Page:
The Carbon

The Carbon.      or the O- side). Carbon is the pole which lies diametrically opposite to the fixed, stabile elements of the noble gas series (lik…

     or the O- side). Carbon is the pole which lies diametrically opposite to the fixed, stabile elements of the noble gas series (likewise the steadiers of the balance), when one considers the periodic system pictorially as a spiral arrangement on a cylinder surface. The longer the arms of the “balance” through the deposit of new elements on both sides, the more living the play of the balance or to leave the illustration: there develops from the point of departure C that unending series of new configurations, from whence (materially considered!) finally the living from is born, bloms, or whatever word may be used to symbolically designate it since a mechanistic expression is unsuitable. This place of a new addition in the natural structures also signifies for our consideration, the material reciprocal actions with the living man, a new exit and at the same time a crossing. The carbon compounds which we include withe bridge, from the plant and animal medicinal substances.

From group IV only the first two elements carbon, carbonicum, C, and Silicium, Si, are drawn into the circle of our consideration. These two tetravalent amphoteric elements appear in nature as powerful opponents; carbon as the point of departure and pillar of the entire organic world, silicium as the inorganic crust of the solid earth shell down to a depth of 1100 km. If carbon once appears in the oxygen compound CO2 in the circulation of life then it unfolds the infinitely great number of carbon compounds, beyond human comprehension, by virtue of carbon having the capacity of self-combination in series and rings and through the innumerable and easily convertible compounds particularly with H and O. In contrast to the unlimited alterations in shape, the oxygen compound of silicium, SiO2, stands as a rigid inorganic principle.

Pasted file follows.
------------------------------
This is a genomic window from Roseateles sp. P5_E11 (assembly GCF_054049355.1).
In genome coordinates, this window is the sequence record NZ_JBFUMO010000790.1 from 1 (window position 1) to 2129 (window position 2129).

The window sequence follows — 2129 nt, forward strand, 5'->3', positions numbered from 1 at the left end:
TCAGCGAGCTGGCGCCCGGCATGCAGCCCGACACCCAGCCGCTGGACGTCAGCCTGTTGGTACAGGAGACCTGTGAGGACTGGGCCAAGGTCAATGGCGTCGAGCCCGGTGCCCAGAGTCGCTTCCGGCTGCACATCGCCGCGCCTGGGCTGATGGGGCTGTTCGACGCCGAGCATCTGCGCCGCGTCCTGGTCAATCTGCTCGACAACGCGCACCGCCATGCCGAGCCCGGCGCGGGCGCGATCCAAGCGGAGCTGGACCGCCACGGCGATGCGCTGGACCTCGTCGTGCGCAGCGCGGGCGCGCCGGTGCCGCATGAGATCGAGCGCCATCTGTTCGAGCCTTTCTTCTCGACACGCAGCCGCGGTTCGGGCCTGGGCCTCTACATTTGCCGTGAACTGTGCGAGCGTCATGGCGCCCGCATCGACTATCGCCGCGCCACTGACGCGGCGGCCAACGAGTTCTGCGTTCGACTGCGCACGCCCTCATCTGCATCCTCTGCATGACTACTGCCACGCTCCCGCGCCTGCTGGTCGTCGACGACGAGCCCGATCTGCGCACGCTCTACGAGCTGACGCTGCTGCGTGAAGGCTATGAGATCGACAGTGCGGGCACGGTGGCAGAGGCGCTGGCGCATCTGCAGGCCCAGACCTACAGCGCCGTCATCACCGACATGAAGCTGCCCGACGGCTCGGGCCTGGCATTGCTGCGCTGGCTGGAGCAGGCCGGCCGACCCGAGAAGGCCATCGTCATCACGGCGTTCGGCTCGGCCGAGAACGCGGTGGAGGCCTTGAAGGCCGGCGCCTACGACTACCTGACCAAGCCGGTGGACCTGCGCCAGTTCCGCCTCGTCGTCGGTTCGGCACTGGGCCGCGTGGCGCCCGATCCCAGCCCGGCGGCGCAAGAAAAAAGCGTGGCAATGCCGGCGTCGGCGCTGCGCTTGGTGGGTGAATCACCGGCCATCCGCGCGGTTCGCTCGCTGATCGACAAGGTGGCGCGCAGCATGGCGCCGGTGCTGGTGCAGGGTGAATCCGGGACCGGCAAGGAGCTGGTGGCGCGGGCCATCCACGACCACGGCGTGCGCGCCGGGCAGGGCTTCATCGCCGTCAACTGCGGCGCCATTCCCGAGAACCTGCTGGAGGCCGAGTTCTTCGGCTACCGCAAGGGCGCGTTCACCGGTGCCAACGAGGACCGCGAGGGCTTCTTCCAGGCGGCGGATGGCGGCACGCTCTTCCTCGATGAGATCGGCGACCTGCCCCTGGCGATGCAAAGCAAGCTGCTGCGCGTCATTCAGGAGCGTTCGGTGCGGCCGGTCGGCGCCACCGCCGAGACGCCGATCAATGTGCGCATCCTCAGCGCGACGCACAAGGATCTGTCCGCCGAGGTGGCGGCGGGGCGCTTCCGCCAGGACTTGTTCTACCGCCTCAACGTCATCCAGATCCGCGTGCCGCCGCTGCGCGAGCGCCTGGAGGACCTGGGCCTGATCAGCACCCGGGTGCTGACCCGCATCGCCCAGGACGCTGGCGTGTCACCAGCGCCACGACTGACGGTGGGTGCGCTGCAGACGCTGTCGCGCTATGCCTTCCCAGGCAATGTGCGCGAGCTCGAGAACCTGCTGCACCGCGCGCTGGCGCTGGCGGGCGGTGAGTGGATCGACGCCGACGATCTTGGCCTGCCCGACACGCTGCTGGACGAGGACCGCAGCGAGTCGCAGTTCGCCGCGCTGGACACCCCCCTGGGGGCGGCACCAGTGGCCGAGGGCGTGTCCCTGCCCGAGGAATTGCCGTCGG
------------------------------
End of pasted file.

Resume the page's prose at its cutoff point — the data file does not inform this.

Thus at first glance the cleft between these two neighbors seems unbridgeable. If however one draws carbon into comparison only in so far as appears in the life of the organism or after its return from the circulation of life into an elementary from, then obviously the chemically inert “coal” (if we employ this embracing name here apart from the various physical structures and the almost constant admixture of other substances) then it is on an even plane with silicium. Both are almost chemically inert. Both come into consideration for reciprocal action with the organism by forces of the same type, surface powers which become effective through physical subdivision, the collodial state. Physical structure differentiates the actions of these charge carrying molecular aggregates more than does the nuclear charge differences of the elements formed.

On this account the medicinal relationship of silicic acid to carbon comes much more distinctly in evidence, the nearer the latter approaches the pure elementary and t the same time mostly inorganic form. Among the common medicinal substances graphites fulfill these presumptions the nearest. Therefore we shall open the carbon series with it after we have first learned silicium in the oxygen compound as a drug.


Silicium in the form of silic acid salts next to oxygen is the most extensive element of the lithosphere, and it is fundamentally the chief constituent of the earth crust. Bunge gives a picture of the struggle of carbonic acid with silicic acid for predominance in the building of the earth crust. Silicium appears as silicates in the plant and animal organisms. It will concern us only in this form or as the anhydride of silicic acid, silicium dioixide, SiO2.

The colloidal nature of pure silicic acid seems to have been known to Paracelsus because he states in the Book “De natura rerum”: “the life of quartz and flint stones is a mucilaginous material”.


The content in silicic acid seems to decrease in the series of organisms from the lower plants to the higher animals. In the plants it appears as a supportive substance. It is abundant in alga, equisetum, polygonum, and grasses; in bamboo it is enriched in the so-called sections in the region of the nodes. Even today it plays a great role as a drug in the Orient.

Herbivorus animals are also richly supplied with silicic acid. In sheep and swine formation of silicate stones may occur. Also in animals silicic acid always passes into the supportive substance, it forms the shells in some, and in birds the ashes of the feathers have an especially high content. In man silicic acid appears most strongly in the connective tissues, in the skin and its appendages, nails and hair. The regular total content in the human body however is small, about 0.001 Percent.